Other principles are almost as fundamental. For example, the separation of politics and administration is of enormous importance to social success. We can see this principle, outlined in the pioneering work of Baron de Montesquieu and adopted in the American constitution, exemplified in modern times in circumstances ranging as widely as the corrupt consequences of Boss Tweed’s Tammany Hall in New York to the work of Stephen Cornell and Joseph Kalt[4] studying the differential success of Indian tribes.

Newly desirable practices such as accountability and transparency in public affairs are much more recent and less fundamental – though, of course, essential to the achievement of modern expectations.

However, if what one wants is, say, a society based on a mystical religion or the support of a hereditary monarchy and secure Establishment, then accountability and transparency would be destructive of that end. (So too would democracy, of course.)

As a general principle, it cannot be emphasized too strongly that the optimal rules for the governance of any society depend in the end upon two things that may well be interrelated: First, what kind of mix of individuals makes up the society? Second, what do they want their society to do for them? What is common to all of these ideas is the good of the individual human being.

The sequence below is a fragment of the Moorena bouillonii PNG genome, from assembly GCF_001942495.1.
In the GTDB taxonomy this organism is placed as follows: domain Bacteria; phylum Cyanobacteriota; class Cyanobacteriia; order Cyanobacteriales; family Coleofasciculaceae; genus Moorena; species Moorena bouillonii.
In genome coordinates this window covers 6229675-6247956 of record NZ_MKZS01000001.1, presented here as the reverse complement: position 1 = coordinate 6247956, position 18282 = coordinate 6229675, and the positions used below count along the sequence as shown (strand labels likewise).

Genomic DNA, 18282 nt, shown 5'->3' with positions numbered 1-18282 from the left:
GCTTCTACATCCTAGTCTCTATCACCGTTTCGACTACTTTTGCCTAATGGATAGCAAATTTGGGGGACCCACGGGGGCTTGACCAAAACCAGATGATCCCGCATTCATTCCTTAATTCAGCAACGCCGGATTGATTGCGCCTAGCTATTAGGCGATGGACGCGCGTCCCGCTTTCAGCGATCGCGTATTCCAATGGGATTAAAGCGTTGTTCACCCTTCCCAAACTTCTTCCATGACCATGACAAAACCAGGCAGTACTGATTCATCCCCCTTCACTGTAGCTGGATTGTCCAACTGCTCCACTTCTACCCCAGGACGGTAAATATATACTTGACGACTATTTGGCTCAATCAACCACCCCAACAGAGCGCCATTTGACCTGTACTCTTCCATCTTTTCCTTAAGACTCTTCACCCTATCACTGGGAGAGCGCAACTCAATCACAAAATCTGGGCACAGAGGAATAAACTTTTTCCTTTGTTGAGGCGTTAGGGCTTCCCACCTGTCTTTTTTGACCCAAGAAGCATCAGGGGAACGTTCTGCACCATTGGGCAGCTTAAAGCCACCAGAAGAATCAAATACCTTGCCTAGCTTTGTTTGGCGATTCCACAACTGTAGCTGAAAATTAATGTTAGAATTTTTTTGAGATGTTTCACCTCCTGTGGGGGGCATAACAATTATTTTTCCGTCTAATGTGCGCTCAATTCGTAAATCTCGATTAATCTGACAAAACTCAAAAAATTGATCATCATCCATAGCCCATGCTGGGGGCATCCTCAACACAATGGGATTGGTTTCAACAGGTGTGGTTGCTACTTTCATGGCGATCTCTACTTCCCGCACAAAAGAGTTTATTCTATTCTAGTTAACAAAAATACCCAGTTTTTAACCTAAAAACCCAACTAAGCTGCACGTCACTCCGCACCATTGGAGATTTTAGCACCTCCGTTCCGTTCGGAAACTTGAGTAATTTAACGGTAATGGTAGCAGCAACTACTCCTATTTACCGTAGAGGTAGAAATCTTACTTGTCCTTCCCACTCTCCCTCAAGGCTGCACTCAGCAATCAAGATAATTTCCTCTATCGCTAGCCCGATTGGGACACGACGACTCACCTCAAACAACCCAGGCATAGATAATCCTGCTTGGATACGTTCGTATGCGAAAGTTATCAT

The fact is that quite reasonable societies can be constructed that do not include majoritarian elections, especially if other sorts of checks and balances (for example, a balance of power between various “estates” or regions) are included. For Westerners, any system lacking majoritarian elections would be unacceptable, but that is a relatively recent viewpoint in human affairs, not an established law of nature.

We turn now to the fundamental dividing point between such systems.

The gulf between West and East, between the individual and the collective

In giving a short account of the most fundamental of governance concepts, two things stand out as being as obvious today as they must have been to the earliest humans capable of thought. The first is that the individual is not only the smallest, autonomous, free-standing, decision-making unit but also the only temporal locus of consciousness, pleasure and pain, etc. The second is that the individual is almost nothing without the collective, incapable of surviving alone in infancy and old age and incapable of doing significant things alone at any age.